Benefit-risk assessment of tolterodine in the treatment of overactive bladder in adults

Alan D. Garely, Lara Burrows

Research output: Contribution to journalReview articlepeer-review

16 Scopus citations


Overactive bladder is associated with symptoms of urgency, with or without urge incontinence, usually with daytime frequency and nocturia in the absence of local pathological factors. Muscarinic receptor antagonists (antimuscarinics) are the first-line pharmacotherapy. Tolterodine, a competitive, nonselective antimuscarinic specifically developed for the treatment of overactive bladder, demonstrated tissue selectivity for the bladder over the parotid gland in an animal model. As of March 5, 2003, the immediate-release (IR) formulation had been approved in 72 countries and the extended-release (ER) formulation had been approved in 28 countries, and tolterodine had been administered to 5 million patients. This review evaluates the benefit-risk profile of tolterodine in the treatment of adults with overactive bladder, summarising clinical trial and postmarketing surveillance data. Tolterodine has been found to significantly reduce micturition frequency, urgency perception and the number of episodes of urge incontinence and increase the volume voided per micturition. Dry mouth, an antimuscarinic class effect, is the most commonly reported adverse effect but is mostly mild to moderate in severity. Serious adverse effects are reported infrequently. Based on summary and review of postmarketing surveillance and clinical trial safety data received by the market authorisation holder and contained in the Periodic Safety Update Reports for tolterodine, several monitored serious events of the gastrointestinal tract (e.g. ileus or haemorrhage), nervous system (e.g. syncope, convulsions and memory disorders) and cardiovascular system (e.g. ventricular arrhythmia, atrial fibrillation, palpitations, bradycardia, transient ischaemic attacks and hypertension) were not considered related to tolterodine. QT or corrected QT (QTc) prolongation was not observed in any of the five cases of verified ventricular arrhythmia in patients administered tolterodine; there is insufficient evidence to indicate that tolterodine causes ventricular arrhythmia or extrasystoles or any specific type of cardiac rhythm abnormality. The safety profile of tolterodine is similar in patients aged ≥65 years and in younger adults. Clinically relevant drug interactions are limited to cytochrome P450 3A4 inhibitors, such as ketoconazole, and co-administration with such agents warrants a tolterodine dosage decrease. In addition, tolterodine IR 2mg twice daily is similar in efficacy to oxybutynin IR 5mg three times daily, and tolterodine ER 4mg once daily is similar in efficacy to oxybutynin ER 10mg once daily. Dry mouth occurred less frequently with tolterodine than oxybutynin, and moderate to severe dry mouth occurred more than three times less frequently. Based on the low frequency of adverse events, the absence of unexpected adverse events and the very low frequency of serious adverse events, we conclude that tolterodine is a well tolerated treatment for overactive bladder in adults, in whom it should be considered as first-line therapy.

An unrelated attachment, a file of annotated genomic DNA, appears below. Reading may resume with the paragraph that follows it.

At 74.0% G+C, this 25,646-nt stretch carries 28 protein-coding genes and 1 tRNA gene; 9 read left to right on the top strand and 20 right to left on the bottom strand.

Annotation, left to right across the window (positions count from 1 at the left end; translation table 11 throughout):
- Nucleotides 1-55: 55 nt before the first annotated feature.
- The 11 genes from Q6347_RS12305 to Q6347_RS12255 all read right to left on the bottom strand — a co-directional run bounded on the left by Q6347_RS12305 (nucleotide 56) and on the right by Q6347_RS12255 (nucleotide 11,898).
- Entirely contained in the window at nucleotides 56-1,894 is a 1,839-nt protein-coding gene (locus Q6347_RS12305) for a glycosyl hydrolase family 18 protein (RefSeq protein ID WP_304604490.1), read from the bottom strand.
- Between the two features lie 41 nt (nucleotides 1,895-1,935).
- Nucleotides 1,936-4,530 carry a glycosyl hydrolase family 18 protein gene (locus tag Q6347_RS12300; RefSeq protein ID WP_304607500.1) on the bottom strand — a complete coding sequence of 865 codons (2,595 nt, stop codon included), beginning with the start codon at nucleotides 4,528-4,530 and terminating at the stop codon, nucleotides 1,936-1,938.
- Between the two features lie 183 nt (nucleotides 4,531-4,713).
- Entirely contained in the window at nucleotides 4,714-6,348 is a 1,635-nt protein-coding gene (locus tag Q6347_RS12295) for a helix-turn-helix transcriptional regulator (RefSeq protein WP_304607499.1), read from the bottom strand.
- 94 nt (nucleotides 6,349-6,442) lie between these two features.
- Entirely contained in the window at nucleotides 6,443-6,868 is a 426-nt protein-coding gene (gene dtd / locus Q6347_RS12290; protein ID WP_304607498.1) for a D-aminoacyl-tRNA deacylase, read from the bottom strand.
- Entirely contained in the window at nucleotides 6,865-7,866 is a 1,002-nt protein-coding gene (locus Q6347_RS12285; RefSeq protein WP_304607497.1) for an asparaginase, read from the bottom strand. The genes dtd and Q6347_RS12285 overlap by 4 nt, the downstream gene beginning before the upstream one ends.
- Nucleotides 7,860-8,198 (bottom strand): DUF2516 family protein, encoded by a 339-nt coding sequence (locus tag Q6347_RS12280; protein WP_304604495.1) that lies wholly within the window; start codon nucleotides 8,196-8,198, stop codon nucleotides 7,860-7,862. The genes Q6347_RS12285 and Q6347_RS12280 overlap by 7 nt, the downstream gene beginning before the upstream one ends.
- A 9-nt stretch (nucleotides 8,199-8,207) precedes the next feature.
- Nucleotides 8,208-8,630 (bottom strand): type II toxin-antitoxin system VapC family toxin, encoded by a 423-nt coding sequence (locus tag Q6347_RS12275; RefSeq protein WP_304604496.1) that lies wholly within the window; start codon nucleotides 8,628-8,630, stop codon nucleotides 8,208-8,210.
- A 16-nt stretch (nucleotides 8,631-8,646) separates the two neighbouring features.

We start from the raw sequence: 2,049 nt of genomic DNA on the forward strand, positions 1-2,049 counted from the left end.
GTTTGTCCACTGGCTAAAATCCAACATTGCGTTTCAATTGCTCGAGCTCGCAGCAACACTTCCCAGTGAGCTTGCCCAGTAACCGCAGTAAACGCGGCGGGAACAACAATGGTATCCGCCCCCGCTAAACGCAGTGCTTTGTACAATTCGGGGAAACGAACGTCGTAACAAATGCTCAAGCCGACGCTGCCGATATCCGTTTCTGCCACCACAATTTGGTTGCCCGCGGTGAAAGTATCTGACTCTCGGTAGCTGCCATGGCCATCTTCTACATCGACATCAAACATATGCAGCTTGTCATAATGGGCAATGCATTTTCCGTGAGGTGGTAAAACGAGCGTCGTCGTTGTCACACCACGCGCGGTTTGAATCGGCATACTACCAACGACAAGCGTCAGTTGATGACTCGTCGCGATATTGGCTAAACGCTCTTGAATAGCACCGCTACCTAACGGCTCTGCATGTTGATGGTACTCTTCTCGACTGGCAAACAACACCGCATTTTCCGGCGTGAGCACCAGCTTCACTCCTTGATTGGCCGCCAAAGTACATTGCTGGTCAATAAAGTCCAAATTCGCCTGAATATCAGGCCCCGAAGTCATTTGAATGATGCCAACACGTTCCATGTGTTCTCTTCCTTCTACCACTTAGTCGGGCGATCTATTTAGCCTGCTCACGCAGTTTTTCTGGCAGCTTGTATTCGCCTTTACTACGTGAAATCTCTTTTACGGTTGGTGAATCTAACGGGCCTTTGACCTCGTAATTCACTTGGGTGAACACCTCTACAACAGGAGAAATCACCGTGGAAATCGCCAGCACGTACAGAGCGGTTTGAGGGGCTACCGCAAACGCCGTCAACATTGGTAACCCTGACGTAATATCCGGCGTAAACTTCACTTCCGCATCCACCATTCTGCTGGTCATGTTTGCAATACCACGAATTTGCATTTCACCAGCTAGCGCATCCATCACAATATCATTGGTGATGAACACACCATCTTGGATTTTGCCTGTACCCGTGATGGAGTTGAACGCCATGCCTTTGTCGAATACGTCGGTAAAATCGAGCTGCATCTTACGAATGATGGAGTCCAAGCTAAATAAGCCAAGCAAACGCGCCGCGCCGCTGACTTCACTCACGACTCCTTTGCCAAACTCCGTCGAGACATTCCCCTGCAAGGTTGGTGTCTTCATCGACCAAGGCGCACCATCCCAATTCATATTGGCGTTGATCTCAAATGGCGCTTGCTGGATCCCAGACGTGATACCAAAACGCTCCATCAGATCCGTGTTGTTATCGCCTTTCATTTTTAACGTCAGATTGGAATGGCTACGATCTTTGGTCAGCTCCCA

Original languageEnglish
Pages (from-to)1043-1057
Number of pages15
JournalDrug Safety
Issue number13
StatePublished - 2004
Externally publishedYes


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